Spacetime 102: Kardashev scale & Dyson swarm

A possible way to detect everybody out there

The observable universe is about 90 billion light-years in diameter and has existed for about 13 billion years old with about at least two trillion galaxies, each with 20,000 billion x billion stars. And, it's the assumption that there are probably 40 billion earth-like planets in the habitable zone of their stars.

And we still see nobody out there.

But saying that there is nobody out there seems like we are giving up too soon even without looking. Organizations like SETI (Search for extraterrestrial intelligence) are actively looking for our probable new friends/enemies.

But what are we exactly looking for?

Humans started out with nothing but minds and hands that could build tools. We know that humans are curious, competitive, greedy for resources, and expansionist. And it would be good to assume that aliens would behave exactly in a similar pattern and grow as intelligent beings/creatures. In no time, we multiplied and our population grew while we consuming 20x more of the energy we previously consumed. This process will continue in the future.

Sir Nikolai Kardashev

Based on these facts, scientist Sir Nikolai Kardashev developed a method of categorizing civilizations, from cave dwellers to gods ruling over galaxies.

The Kardashev Scale is a method of ranking civilizations by their energy use.The scale has been refined and expanded on over the decades, but in general, it puts civilizations into four different categories.

Type I to IV

  • Type I civilization is able to use the available energy of their home planet.
  • Type II civilization is able to use the available energy of its star and planetary system.
  • Type III civilization is able to use the available energy of their galaxy.
  • Type IV civilization is able to use the available energy of multiple galaxies. They may also be able to tap into the energy released from the supermassive black holes which are believed to exist at the center of most galaxies.

To compare, you can compare a rat to a human. To rats, we could be seen as gods. Anything type of communication with them will not be comprehended by the rat. For us, they are a just nuisance and nonessential creatures.

Right now, humanity ranks at about 0.75.

If progress continues and we don't burn down our planet, we will become a full Type 1 civilization in the next few hundred years.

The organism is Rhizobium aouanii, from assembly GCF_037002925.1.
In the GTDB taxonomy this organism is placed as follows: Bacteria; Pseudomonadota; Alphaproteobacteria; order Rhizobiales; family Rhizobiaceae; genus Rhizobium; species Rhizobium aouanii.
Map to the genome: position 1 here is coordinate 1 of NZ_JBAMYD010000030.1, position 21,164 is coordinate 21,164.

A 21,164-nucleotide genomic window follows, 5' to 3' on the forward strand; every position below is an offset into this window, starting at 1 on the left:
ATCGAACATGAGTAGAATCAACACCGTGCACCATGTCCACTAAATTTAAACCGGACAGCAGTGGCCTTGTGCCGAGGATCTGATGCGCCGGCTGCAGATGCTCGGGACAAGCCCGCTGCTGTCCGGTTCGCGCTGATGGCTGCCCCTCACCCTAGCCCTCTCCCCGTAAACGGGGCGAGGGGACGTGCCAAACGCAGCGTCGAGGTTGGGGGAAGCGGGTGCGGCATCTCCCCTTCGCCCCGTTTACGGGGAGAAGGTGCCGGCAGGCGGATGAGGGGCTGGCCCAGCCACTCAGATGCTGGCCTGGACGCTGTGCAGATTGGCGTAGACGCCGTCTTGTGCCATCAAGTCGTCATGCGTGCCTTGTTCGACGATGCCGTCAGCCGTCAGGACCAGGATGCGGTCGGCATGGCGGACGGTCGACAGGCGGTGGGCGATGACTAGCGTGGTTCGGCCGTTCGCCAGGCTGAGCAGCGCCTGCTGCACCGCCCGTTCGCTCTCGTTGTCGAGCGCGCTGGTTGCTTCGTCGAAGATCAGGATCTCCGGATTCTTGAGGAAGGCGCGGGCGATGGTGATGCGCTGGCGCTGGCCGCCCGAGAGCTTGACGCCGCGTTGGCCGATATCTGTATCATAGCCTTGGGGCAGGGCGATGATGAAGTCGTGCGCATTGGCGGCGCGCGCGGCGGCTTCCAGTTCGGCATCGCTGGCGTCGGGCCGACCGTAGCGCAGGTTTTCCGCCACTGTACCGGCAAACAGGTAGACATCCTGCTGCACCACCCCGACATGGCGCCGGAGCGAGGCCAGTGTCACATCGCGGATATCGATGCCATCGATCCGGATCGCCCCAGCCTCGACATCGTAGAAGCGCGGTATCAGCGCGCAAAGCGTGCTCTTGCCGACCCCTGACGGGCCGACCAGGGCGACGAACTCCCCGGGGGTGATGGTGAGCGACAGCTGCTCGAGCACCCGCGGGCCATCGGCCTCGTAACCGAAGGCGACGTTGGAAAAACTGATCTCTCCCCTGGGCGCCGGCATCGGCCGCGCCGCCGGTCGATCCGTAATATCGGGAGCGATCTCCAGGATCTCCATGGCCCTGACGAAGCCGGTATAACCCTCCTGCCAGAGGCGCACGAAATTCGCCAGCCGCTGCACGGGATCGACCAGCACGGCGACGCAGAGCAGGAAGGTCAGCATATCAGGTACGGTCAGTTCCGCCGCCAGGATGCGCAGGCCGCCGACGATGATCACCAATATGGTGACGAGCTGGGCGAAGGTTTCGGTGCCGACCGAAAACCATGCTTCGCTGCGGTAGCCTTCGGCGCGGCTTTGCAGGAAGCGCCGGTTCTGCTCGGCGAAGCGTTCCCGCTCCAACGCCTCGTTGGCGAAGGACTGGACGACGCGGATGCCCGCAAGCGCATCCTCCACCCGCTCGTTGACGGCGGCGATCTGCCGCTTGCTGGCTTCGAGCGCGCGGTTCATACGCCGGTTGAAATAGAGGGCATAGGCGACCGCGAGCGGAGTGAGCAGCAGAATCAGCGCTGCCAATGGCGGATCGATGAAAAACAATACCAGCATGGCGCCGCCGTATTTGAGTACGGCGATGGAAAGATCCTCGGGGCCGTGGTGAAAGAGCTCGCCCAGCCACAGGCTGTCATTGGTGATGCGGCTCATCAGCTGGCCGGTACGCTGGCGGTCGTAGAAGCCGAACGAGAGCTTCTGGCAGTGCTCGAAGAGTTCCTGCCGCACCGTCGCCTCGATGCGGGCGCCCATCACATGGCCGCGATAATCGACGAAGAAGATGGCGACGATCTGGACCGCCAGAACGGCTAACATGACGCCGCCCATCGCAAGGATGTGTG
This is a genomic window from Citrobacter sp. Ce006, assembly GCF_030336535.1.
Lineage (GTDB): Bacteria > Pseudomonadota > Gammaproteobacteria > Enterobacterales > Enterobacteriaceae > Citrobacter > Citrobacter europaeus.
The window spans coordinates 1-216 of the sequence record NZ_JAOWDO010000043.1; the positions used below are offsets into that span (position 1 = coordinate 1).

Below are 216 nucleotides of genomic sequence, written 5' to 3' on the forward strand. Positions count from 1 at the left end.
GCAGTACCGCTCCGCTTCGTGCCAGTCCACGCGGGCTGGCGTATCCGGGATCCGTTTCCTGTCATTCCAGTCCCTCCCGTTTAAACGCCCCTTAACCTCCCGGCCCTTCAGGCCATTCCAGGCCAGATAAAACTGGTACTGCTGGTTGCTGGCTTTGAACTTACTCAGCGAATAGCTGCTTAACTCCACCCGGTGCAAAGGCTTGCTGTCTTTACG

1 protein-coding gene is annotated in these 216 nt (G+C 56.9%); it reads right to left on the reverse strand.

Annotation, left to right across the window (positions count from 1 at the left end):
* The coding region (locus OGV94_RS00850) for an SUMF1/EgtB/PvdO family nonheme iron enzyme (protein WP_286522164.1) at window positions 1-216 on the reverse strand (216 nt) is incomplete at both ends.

But how do we become Type II?

The path to type II is to gather resources from other planets and bodies like asteroids. This might start with outposts in space, then transition to infrastructure near the home planet, move on to colonies, and end with terraforming other planets, by changing their atmosphere, their rotation, or position.

At some point, civilizations may embark on the largest project to become a Type 2 civilization. i.e harnessing the energy of their star by building a Dyson Swarm/Sphere.

Sir Freeman Dyson

A Dyson sphere or Dyson swarm and similar constructs are hypothetical megastructures originally described by Freeman Dyson as a system of orbiting solar power satellites meant to enclose a star completely and capture most or all of its energy output.

Once this megastructure is finished, energy has become practically unlimited for molding the home system to however they see fit.

There are also type V of civilizations who can control collections of universes (aka superclusters) but the concept is so far beyond reach that it is even hard to imagine what a civilization like this might look like.

An artist impression of a Dyson sphere

A Type 2 civilization might already consider humanity too primitive to talk to.
A Type 3 civilization might feel about as we feel about the bacteria living on the anthill.

So is this classification correct? Absolutely no. It is seen as a thought experiment that we use to predict and segregate what a possible civilization may or may not look like.

If a civilization beyond type II did exist, it would be hard not to see or view them. Their technology would be so far beyond our own that it would be clear to us. If they did exist, we should be able to see the remains and artifacts of their existence floating aimlessly somewhere in the universe.

But we haven’t found anything yet. But that doesn’t mean they are or were never out there. Maybe we are just not looking closely or looking in the wrong place or looking at it in the wrong way.

Conclusion: For all we know, we haven't seen anybody yet, and that gives us hope that there might be somebody out there.




Systems Engineer

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Divyendra Patil

Divyendra Patil

Systems Engineer

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